The Health Management Academy

Episode 3

Creating a Sustainable Healthcare Workforce Pipeline, featuring Van Ton-Quinlivan

Featuring Van Ton-Quinlivan

Episode Description

In this episode, Renee DeSilva sits down with Van Ton-Quinlivan, the CEO of Futuro Health, to understand how the innovative non-profit is helping address the allied health worker pipeline issues in California and beyond. As part of the conversation, they cover the future of work, evolving education models, and advice for healthcare organizations looking to address their shortages.

Highlights from the conversation:

• Why workforce development is a team sport (5:25)

• The story of Futuro Health’s founding (6:54)

• How to scale the Futuro model outside California (12:25)

• The evolution of adult education models (15:48)

• What Futuro Health looks like in 10 years (19:26)

• Van’s fish story and how it relates to partnership in workforce development (21:04)

• Why Van would invite ChatGPT and a worker to her Table (23:58)

About Our Guest

Van Ton-Quinlivan, CEO, Futuro Health

Van Ton-Quinlivan is a nationally recognized thinker and do-er in workforce development and a catalyst for inclusive economic mobility through higher education. Her distinguished career spans the public, private and nonprofit sectors. Currently, Ton-Quinlivan is the CEO of Futuro Health, whose nonprofit mission is to improve the health and wealth of communities by growing the largest network of allied healthcare workers in the nation. She is an appointee of Governor Newsom to the Health Workforce Education and Training Council responsible for coordinating California’s health workforce education and training to meet the state’s needs.


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Renee DeSilva 0:00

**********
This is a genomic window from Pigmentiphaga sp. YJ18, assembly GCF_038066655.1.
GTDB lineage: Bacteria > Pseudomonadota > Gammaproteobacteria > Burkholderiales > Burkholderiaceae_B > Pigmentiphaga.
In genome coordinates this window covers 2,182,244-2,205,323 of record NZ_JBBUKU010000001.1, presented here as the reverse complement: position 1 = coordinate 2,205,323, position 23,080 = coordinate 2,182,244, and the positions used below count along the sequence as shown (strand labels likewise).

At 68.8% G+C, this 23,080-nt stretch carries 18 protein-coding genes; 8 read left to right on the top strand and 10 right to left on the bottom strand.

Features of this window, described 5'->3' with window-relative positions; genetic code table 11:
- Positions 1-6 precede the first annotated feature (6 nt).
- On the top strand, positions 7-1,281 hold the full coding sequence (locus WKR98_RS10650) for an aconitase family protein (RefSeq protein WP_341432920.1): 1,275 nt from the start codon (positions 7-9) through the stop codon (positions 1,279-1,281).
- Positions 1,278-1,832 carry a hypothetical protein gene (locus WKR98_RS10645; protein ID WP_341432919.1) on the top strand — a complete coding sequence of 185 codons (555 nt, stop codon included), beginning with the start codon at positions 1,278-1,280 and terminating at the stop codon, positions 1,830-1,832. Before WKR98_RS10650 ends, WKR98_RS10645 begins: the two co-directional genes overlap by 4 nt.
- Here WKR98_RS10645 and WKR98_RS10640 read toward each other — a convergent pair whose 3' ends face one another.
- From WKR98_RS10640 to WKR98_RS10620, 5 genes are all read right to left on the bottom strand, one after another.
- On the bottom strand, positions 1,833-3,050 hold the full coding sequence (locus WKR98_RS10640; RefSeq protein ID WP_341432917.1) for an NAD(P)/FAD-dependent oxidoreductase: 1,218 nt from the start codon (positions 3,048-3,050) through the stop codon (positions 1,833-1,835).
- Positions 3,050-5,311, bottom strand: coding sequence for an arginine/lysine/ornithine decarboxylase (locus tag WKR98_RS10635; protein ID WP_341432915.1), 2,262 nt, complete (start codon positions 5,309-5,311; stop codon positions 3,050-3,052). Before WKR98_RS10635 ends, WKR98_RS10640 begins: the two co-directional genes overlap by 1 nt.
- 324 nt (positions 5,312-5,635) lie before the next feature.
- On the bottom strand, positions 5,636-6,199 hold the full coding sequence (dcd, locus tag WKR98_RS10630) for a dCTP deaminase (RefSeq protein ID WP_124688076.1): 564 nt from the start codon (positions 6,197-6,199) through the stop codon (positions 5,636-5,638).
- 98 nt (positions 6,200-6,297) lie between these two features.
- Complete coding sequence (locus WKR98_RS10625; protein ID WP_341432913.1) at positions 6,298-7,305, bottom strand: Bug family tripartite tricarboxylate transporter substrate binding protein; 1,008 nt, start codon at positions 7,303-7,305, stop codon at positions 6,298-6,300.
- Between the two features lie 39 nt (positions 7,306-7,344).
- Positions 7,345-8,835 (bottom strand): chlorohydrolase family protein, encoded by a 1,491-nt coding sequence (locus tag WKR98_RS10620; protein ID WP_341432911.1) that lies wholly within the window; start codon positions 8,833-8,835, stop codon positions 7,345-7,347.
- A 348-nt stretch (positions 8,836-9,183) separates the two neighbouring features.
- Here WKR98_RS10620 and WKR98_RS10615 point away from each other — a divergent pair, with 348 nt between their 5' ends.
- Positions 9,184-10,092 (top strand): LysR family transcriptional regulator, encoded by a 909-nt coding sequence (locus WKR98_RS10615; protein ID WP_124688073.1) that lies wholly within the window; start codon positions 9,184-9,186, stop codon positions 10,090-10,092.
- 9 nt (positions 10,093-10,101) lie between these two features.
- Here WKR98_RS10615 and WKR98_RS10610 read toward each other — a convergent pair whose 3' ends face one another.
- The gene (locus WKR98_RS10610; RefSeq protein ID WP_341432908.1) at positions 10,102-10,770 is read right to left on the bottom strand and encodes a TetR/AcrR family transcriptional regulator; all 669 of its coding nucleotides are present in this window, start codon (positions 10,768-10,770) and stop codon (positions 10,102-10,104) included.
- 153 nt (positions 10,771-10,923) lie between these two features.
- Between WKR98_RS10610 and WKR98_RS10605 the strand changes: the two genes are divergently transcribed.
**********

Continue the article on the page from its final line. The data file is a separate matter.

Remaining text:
Welcome back to The Table. I’m Renee DeSilva, CEO of The Health Management Academy, and your host. To continue our early season workforce conversations, I’m excited to welcome Van Ton-Quinlivan who serves as CEO of Futuro Health, and is a nationally recognized leader on workforce development. For those of you who may not know, Futuro Health is a not for profit formed in early 2020, through a partnership between Kaiser Permanente and the Service Employees International Union and uncommon combination, their mission is ambitious yet straightforward, trained 10,000 allied health professionals in California by 2024, and then expand that model nationwide from there. Here are a few of my takeaways from our conversation. First, Futuro’s success in California are notable. So far they’ve graduated 8000 scholars and 90% have ethnically diverse backgrounds. For individuals, their model is engaging historically underrepresented communities and enabling economic mobility from within. For employers that’s helping address seemingly intractable issues around the talent pipeline and getting much further upfront of that cultivation. Next, listen for some of the rate limiters of scale. Beyond funding for scholarships. It’s also about having employers that are ready to partner for training programs, and being able to activate local organizations with deep connections to the community. I loved how Von described this – workforce is a team sport. And finally, we couldn’t discuss the health workforce without diving into the role of technology and AI. Von is a firm believer in AI as a tool that will augment but not replace jobs. In turn, that means data and tech literacy will be queen. And Von shared some great insights on the implications for the future of continuing education and credentialing. With that, let’s head to the Table. Von . So happy to have you at the Academy Table. Welcome.